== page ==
Friday, February 11, 2011

Certified Dietitian Nutritionist

Dietitians and nutritionists need at least a bachelor's degree. Licensure, certification, or registration requirements vary by State.

Education and training. Becoming a dietitian or nutritionist usually requires at least a bachelor's degree in dietetics, foods and nutrition, food service systems management, or a related area. Graduate degrees also are available. College students in these majors take courses in foods, nutrition, institution management, chemistry, biochemistry, biology, microbiology, and physiology. Other suggested courses include business, mathematics, statistics, computer science, psychology, sociology, and economics. High school students interested in becoming a dietitian or nutritionist should take courses in biology, chemistry, mathematics, health, and communications.

As of 2008, there were 279 bachelor's degree programs and 18 master's degree programs approved by the American Dietetic Association's Commission on Accreditation for Dietetics Education.

Licensure. Of the 46 States and jurisdictions with laws governing dietetics, 33 require licensure, 12 require statutory certification, and 1 requires registration. Specific requirements vary by State. As a result, interested candidates should determine the requirements of the State in which they want to work before sitting for any exam.

In States that require licensure, only people who are licensed can work as dietitians and nutritionists. States that require statutory certification limit the use of occupational titles to people who meet certain requirements; individuals without certification can still practice as a dietitian or nutritionist but without using certain titles. Registration is the least restrictive form of State regulation of dietitians and nutritionists. Unregistered people are permitted to practice as a dietitian or nutritionist.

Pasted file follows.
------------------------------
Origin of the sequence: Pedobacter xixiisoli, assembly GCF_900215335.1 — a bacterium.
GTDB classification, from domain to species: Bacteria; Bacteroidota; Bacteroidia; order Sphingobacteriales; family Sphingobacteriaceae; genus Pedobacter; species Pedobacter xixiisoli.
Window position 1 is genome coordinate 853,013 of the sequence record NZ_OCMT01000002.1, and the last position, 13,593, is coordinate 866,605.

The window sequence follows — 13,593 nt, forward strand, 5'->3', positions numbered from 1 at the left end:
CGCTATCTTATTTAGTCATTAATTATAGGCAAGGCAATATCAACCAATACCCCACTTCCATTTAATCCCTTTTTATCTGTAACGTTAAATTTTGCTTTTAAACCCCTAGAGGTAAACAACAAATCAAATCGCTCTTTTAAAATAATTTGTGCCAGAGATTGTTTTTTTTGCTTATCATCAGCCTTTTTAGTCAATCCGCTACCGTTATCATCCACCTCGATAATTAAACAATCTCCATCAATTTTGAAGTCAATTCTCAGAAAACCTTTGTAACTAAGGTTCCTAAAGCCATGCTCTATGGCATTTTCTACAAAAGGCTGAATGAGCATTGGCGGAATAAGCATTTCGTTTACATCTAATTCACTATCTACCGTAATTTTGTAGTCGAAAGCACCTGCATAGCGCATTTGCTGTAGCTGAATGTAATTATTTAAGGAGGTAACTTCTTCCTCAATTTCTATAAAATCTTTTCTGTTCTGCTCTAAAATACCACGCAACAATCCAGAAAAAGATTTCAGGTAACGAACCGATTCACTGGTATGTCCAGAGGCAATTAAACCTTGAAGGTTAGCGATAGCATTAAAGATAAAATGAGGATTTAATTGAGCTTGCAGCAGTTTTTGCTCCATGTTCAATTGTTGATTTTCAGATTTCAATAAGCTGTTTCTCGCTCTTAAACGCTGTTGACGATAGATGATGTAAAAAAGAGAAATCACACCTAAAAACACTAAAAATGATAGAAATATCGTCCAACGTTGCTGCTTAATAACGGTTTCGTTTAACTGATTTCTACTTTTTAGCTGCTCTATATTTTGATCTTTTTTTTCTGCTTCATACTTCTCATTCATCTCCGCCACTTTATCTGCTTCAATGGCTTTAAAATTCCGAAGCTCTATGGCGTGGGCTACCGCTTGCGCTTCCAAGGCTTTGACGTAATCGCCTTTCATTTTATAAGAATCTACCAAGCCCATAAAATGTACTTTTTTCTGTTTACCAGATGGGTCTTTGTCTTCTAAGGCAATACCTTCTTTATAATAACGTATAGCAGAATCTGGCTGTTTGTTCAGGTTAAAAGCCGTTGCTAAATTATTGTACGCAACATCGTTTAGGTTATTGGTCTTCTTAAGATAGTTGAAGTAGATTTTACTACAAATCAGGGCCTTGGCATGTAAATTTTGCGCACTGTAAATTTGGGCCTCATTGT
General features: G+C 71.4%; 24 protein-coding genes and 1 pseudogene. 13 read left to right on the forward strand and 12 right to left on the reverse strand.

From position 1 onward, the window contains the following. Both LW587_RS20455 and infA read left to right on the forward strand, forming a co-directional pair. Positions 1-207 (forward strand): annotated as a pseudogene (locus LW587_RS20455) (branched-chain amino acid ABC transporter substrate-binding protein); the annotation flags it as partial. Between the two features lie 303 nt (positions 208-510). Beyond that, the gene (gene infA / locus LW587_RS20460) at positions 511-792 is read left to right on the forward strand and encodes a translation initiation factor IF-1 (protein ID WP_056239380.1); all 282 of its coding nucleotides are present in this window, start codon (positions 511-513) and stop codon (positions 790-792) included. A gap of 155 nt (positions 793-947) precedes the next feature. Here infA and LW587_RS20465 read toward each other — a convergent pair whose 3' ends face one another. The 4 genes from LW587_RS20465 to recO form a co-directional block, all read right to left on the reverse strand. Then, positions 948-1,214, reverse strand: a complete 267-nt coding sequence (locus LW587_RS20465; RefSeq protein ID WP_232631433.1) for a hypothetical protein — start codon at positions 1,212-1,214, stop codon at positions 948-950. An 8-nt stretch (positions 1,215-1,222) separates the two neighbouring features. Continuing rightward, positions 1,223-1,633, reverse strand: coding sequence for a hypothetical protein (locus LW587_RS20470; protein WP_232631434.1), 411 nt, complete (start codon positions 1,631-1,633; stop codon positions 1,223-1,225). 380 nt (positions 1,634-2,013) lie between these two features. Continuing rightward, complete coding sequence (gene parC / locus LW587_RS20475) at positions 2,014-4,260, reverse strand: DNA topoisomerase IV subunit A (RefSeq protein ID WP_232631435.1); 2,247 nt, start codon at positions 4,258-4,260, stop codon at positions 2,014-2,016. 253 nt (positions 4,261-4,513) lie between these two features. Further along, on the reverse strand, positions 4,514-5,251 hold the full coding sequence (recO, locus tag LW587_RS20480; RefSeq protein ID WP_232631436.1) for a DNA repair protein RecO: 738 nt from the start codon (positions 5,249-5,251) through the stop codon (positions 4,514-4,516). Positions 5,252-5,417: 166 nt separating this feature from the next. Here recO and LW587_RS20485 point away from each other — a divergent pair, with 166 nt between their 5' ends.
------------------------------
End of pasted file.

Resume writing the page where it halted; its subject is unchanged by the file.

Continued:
Certification and other qualifications. Although not required, the Commission on Dietetic Registration of the American Dietetic Association awards the Registered Dietitian credential to those who pass an exam after completing academic coursework and a supervised internship. This certification is different from the statutory certification regulated by some States and discussed in the previous section. To maintain a Registered Dietitian status, workers must complete at least 75 credit hours in approved continuing education classes every 5 years.

A supervised internship, required for certification, can be completed in one of two ways. The first requires the completion of a program accredited by the Commission on Dietetic Registration. As of September 2009, there were 51 accredited programs that combined academic and supervised practice experience and generally lasted 4 to 5 years. The second option requires the completion of 900 hours of supervised practice experience in any of the 243 accredited internships. These internships may be full-time programs lasting 6 to 12 months or part-time programs lasting 2 years.

Advancement. Experienced dietitians may advance to management positions, such as assistant director, associate director, or director of a dietetic department, or may become self-employed. Some dietitians specialize in areas such as renal, diabetic, cardiovascular, or pediatric dietetics. Others leave the occupation to become sales representatives for equipment, pharmaceutical, or food manufacturers. A master's degree can help some workers to advance their careers, particularly in career paths related to research, advanced clinical positions, or public health.

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Certified Natural Health Professionals



CNHP requires five seminars as the basis of our certification. Each certification seminar deals with a particular area of learning needed to become a Certified Natural Health Professional. Candidates are to attend and complete five certification seminars on the various theories and techniques used by natural health practitioners. Each seminar is led by a competent, experienced and dedicated instructor. A minimum of thirteen hours of study, classroom participation and practical demonstration is required in order to become certified. Initial certification is dependent upon the successful completion of a written exam given at the end of most seminars.

The five certification seminars are:

Nutrition - Covers the basic elements of health such as proteins, carbohydrates, vitamins and minerals

Body Systems - Understanding the organs, glands and tissues that handle all bodily processes

Iridology - Discovering weakened areas of the body quickly and accurately

Body Work - Bringing the structural aspect of the body into balance for a better impact on health

Practicum - Combining the legal, emotional and practical aspects of discussing health with others

While good students never stop learning, the information in these seminars provides the student with the hands-on application of traditional natural health information, concepts and strategies. To maintain certification, graduates must attend a minimum of one CNHP Capstone per year.

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